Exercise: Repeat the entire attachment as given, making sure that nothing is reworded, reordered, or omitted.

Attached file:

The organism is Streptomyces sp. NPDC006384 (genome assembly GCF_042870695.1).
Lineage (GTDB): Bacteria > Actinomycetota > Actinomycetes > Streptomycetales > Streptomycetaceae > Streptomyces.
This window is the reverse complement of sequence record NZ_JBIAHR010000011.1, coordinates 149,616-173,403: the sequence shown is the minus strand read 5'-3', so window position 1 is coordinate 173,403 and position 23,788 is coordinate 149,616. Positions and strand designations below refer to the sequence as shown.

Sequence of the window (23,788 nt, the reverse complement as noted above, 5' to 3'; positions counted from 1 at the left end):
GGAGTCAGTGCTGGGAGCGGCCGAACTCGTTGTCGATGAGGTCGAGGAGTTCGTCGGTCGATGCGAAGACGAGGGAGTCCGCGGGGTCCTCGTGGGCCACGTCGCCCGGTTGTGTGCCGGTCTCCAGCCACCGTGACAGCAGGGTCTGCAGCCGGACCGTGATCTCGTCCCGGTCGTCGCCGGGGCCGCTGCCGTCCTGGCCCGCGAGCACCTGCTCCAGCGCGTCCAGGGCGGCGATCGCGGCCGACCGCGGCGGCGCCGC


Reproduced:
The organism is Streptomyces sp. NPDC006384 (genome assembly GCF_042870695.1).
Lineage (GTDB): Bacteria > Actinomycetota > Actinomycetes > Streptomycetales > Streptomycetaceae > Streptomyces.
This window is the reverse complement of sequence record NZ_JBIAHR010000011.1, coordinates 149,616-173,403: the sequence shown is the minus strand read 5'-3', so window position 1 is coordinate 173,403 and position 23,788 is coordinate 149,616. Positions and strand designations below refer to the sequence as shown.

Sequence of the window (23,788 nt, the reverse complement as noted above, 5' to 3'; positions counted from 1 at the left end):
GGAGTCAGTGCTGGGAGCGGCCGAACTCGTTGTCGATGAGGTCGAGGAGTTCGTCGGTCGATGCGAAGACGAGGGAGTCCGCGGGGTCCTCGTGGGCCACGTCGCCCGGTTGTGTGCCGGTCTCCAGCCACCGTGACAGCAGGGTCTGCAGCCGGACCGTGATCTCGTCCCGGTCGTCGCCGGGGCCGCTGCCGTCCTGGCCCGCGAGCACCTGCTCCAGCGCGTCCAGGGCGGCGATCGCGGCCGACCGCGGCGGCGCCGC